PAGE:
sell them one by one as they sit ... and wait and wait for buyers ????

    trade some off to get others worked on or moved around
    (1 days tow truck rental or skid loader can do a lot!)

    knowing how estate / family matters go they want the money for these cars like... yesterday any thing you do that keeps them from that money or cost a little more out of pocket or adds more in attorney fees will be a hardship for .. you
    no matter how good your intentions are...........

    thats why people buy at auctions and estate sales for the good deals seldom to help the family get more cash..
    good luck keep us informed here add pics as soon as ya can
     
    Last edited: Mar 9, 2011
  18. 49ratfink
    Joined: Feb 8, 2004
    Posts: 18,272

    49ratfink
    Member
    from California

    first thing I'd do is go get a battery and see which ones will just start and run like they were parked yesterday.

    depending on how that gas tank filler is in relation to the tank I would look inside with a flashlight and see what the gas and insides of the tank look like. when I recently got my old dodge running again I knew I was in big trouble when I peeked inside the tank... had all kinds of rust and junk in it. the fuel sender/float/pickup looked like it was found on the Titanic... it just about fell apart when I pulled it from the tank.

    the main safety thing would be the brakes... don't want anyone losing a wheel cylinder on thier first stop. inspect all the hoses, and pull the drums and have a look at the brake guts. I've had more than one resurrected old car lose the brakes soon after getting it going.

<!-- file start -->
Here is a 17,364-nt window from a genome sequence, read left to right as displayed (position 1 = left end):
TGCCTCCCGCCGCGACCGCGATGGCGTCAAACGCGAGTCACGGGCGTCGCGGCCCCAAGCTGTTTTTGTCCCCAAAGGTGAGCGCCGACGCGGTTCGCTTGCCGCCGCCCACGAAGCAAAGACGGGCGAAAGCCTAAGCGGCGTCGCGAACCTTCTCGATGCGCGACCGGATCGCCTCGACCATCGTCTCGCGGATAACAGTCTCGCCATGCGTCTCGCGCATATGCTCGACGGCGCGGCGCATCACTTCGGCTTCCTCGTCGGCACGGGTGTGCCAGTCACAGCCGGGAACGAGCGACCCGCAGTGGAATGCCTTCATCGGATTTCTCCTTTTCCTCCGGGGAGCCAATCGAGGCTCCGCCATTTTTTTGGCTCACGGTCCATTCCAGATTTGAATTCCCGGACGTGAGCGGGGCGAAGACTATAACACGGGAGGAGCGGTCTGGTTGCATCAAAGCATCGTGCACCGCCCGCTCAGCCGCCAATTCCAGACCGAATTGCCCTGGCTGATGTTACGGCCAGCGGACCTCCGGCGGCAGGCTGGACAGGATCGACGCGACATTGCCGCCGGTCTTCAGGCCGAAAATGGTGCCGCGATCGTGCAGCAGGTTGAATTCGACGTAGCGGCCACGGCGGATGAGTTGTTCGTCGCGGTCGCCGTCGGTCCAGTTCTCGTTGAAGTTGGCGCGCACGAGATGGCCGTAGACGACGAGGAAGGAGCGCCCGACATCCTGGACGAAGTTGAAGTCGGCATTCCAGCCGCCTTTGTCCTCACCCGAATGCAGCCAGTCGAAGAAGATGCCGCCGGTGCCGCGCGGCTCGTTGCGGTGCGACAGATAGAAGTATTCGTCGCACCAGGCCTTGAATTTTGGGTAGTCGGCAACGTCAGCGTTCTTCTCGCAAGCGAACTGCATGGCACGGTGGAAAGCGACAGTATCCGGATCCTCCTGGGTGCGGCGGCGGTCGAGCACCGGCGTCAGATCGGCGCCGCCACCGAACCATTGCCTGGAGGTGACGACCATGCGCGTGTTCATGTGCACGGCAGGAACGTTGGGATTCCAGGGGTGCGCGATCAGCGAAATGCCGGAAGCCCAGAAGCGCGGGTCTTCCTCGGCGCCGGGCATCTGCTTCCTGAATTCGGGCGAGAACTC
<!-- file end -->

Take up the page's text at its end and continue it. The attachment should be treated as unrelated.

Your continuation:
19. after further thought dividing them into groups
    by years say 40- 50's 60's etc
    or by brand gm ford ...

    or as pairs of like cars one good the other as parts

    advertised in this way will help the final out come .

    some one will buy them and the odd quality truck or say.. Ford on the GM sale day will not become an orphan ..
     
  20. slefain
    Joined: Apr 6, 2009
    Posts: 229

    slefain
    Member
    from Atlanta

    Sell them as is, where is. You will end up spending $$$ to get them all running.
     
  21. I think he's just asking about getting engines running, not flying down the Autobahn.